Wednesday, April 8, 2009


Where would we be without the World Wide Web?......

How to taxidermy a mouse in 27 easy steps!.....
These I hasten to add are mice farmed for the pet industry and more particularly for feeding to reptiles. (They arrived at my door bagged up and in a freezer box).

I could have purchased pinkies, fluffs, small, medium, large and extra large.

These are small and medium, although I'm not sure which is which! For anyone with a yen to stuff their own mouse I wouldn't recommend going much smaller...

Why would you want to stuff a mouse you may wonder...but art takes you to strange places.

It isn't much of a leap from the human remains debate to the more broader consideration of what by-products and remains are acceptable. (Many of us would manage a leather Gucci bag!)

The Victorians, as the Greeks and Romans before them, did not shy away from reminders of their own mortality, memento mori.
....perhaps this was because death was more often amongst them.

For myself, the further removed from the living appearance the remains are, the less any connection is made. Thus scrubbing and bleaching an unidentified cow bone is much easier than peeling the skin from a mouse. Both however unalterably lifeless, yet I feel that at any moment the mouse might squirm beneath my fingers.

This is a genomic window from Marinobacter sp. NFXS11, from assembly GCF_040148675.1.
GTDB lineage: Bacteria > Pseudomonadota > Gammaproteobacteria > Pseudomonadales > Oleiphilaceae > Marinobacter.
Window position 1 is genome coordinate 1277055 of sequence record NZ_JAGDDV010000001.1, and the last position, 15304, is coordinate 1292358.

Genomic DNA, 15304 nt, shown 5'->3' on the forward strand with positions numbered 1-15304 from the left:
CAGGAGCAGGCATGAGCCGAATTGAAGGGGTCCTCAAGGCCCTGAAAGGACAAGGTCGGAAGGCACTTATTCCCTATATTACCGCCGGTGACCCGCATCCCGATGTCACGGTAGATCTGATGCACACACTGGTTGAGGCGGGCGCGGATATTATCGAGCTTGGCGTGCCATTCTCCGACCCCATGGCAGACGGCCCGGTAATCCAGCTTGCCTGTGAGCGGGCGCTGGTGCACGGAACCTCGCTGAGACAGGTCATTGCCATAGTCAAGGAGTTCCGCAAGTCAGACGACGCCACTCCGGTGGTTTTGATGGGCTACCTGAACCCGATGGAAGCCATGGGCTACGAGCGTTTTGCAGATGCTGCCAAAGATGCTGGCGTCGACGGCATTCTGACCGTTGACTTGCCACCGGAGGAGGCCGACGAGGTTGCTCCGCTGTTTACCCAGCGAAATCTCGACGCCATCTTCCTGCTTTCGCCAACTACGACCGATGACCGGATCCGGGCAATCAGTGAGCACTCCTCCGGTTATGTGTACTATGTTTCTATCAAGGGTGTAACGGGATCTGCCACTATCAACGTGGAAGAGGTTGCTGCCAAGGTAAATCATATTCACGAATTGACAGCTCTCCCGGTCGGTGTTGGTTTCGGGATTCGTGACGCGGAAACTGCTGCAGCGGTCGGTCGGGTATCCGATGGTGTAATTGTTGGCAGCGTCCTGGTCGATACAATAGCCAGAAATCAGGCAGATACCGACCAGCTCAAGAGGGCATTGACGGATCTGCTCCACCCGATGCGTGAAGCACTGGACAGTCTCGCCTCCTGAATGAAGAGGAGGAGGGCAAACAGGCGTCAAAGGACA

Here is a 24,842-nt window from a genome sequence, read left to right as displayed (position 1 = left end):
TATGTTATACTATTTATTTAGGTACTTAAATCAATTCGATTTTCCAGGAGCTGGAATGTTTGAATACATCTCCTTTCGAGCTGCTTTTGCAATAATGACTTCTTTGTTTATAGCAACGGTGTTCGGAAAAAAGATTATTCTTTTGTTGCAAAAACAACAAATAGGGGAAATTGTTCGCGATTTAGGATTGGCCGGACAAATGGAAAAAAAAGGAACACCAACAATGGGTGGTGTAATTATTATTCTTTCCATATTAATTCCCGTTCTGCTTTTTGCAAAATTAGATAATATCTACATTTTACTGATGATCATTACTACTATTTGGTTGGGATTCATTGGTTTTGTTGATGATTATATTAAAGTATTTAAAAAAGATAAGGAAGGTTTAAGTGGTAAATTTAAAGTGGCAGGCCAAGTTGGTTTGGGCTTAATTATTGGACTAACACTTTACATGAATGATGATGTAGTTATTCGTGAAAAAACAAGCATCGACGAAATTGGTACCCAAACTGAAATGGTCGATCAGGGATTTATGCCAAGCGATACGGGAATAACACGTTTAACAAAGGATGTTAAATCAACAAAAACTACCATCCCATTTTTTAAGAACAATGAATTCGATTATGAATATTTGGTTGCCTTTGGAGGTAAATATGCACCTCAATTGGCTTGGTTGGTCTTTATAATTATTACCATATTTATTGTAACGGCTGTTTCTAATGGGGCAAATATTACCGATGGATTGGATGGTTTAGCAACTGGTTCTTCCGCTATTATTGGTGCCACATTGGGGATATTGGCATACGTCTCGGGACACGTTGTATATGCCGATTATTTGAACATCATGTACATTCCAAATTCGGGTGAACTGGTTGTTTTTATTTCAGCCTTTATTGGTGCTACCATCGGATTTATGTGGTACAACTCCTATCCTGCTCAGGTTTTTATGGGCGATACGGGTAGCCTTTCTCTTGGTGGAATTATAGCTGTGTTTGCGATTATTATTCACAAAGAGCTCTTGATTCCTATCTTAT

I do however have plans for a piece that involves many sleeping mice so the taxidermy must continue. A craft I could never have imagined having need of!
During the nineteenth century, a wall strewn with prepared animals was considered the height of refinement and taxidermy a pleasureable pass time. Indeed Joseph Batty's Practical Taxidermy and Home Decoration (1885) describes "ladies endeavouring to master the art (in which) feminine taste and skill can be brought effectively into play"
see I'm not sick at all........I'm just a lady.......
Views however have changed and the bad ethics now associated with taxidermy are discussed in Bringing Back the Dodo: Lessons in Natural and Unnatural History (2007) where Wayne Grady wonders at the grossness of wild nature defanged and turned into a museum.
I suppose what interests me in the that it takes the remains and attempts to give them the appearance of a mummy.... the decomposition is halted at least for a while and what remains is the appearance of life in death........ a kind of ambivalence. In a sense I am subverting this and making my dead creatures look as though they are dead.......but an ever present death.......

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